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À trinta anos atrás o estado de Nova Iorque endividou-se até às orelhas e o estado federal eximiu-se de qualquer solidariedade monetária. «Desenrasquem-se!» e o state foi à bancarrota, 10 duros anos volvidos estava para lavar e durar.



Raptado daqui, «In the past weeks ministers from all EU members states gathered to discuss what should happen next. Proposals made by the plagued nation to cut its deficit have been scrutinized and were good enough only for a lukewarm welcome. Do not underestimate the sheer size of the task: Bringing back double digit deficit numbers to below 3%, which is the maximum allowed by official EU guidelines, is no small feat. When eyeing Greece’s Prime Minister Papandreou and other MP’s I would almost start thinking they don’t even want to take harsh measures. And that is probably correct: Protests -albeit unconvincing ones- pop up regularly, and steps that have a negative impact on the lives of citizens’ are rarely popular. The only thing that makes matters a lot easier is that they just don’t have any choice. Greece must cut, or it will eventually have to default, which is not an option within the Euro zone. A first step must be raising taxes. Not just by increasing percentages tied to the level of income, also by improving the tax system itself. As it now stands it is as transparent as a barrel of oil; and a duck and cover game makes many able to evade paying their taxes. Another sound step would be to increase pension age. Current retirement-age average lies around 58 years. The new aim will probably be set at 63 years. Compared to a country like the Netherlands -where a fixed 65-year pension age will probably become 67 by 2020- even that could be considered as too generous. As outlined earlier, it won’t be all up to Greece what happens next. A shared currency also means shared responsibilities and risks. So the question this week was: Will Brussels (i.e. Germany) subsidize Greece? The answer seems to be negative, which is very positive. We should be very unwilling to do that, indeed. Not just will it be unfair to those who have played the game by the rules, it might also set an example that relaxes stances towards a healthy financial balance. An argument that runs along the lines that ‘banks were bailed out, why not a nation’ is not very persuasive. The stakes are too high, all have known for a long time that mismanagement was fashionable and no politician will let Greece get away autonomously after it had happened.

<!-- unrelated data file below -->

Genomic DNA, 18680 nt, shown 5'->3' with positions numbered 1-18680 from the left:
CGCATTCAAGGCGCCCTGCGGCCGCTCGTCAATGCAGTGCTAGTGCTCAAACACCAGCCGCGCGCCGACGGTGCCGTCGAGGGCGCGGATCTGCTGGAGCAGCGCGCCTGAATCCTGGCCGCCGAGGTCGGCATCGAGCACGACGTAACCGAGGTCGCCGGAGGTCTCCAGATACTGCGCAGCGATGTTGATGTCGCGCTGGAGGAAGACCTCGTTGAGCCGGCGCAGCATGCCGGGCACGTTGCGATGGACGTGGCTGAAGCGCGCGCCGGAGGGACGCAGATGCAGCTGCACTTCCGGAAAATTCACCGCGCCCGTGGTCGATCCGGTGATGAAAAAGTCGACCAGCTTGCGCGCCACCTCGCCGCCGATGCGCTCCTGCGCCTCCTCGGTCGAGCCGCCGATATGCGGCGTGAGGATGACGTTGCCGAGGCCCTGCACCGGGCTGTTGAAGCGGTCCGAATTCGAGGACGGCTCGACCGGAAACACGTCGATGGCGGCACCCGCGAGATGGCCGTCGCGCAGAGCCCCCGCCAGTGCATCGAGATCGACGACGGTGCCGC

The slippery slope argument of ‘not setting an example’ is hard to pin down as legitimate or not. After all, why should nations ruin their financial system just because they can get away with it? High burdens in the future and preventing to have to take unpopular decisions, maybe, but failure would be devastating. Perhaps -with Portugal, Spain, Italy and Ireland in tight spots- it is not so much making sure countries aren’t sickening their own economies any further with a subconscious feeling of getting away with it, but makings them aware that fiscal prudence must be strived for immediately, and in the long term as well. The name IMF (International Monetary Fund) is already echoing in the hallways. This Washington based institute has much experience when it comes to rigorous handling of financial problems and an image bolstered by the recent crisis. For a European country it would be seen as humiliation to ask the IMF for help, though what other choices are there? The alternative would be for the EU to set up its own equivalent of the IMF, but that would cost time and money, plus create bureaucracy, while the IMF is already set to go.  Besides, would it be any less humiliating? At this moment, taken on the whole, it is not a bad thing that the Euro went down a bit. Its value hovers just below $1,40, which is not worrisome. As the value drops, export becomes more rewarding and attractive, stimulating the economy. This must be prevented on a longer time scale, as a cheap Euro will make importing products more expensive and that could lead to more inflation.  Brussels will no doubt therefore closely monitor the PIIGS (Portugal, Ireland, Italy, Greece, Spain). Greece already got a new deadline of one more month to come up with a decent (read: better) plan. I have no idea how they intend to use their precious time. I would urge them not to label anything as taboo, while seriously considering letting in an outsider such as the IMF, which can bring along a more objective viewpoint, leading to long-term stability rather than short-term wishful thinking. After all, a debt of more than 100% of GDP does not exactly radiate a bright light. If Greece embraces neither IMF nor comes up with a satisfactory plan, then we might, for the very first time, need continental interference in national politics. The Eurocrats will love it.»



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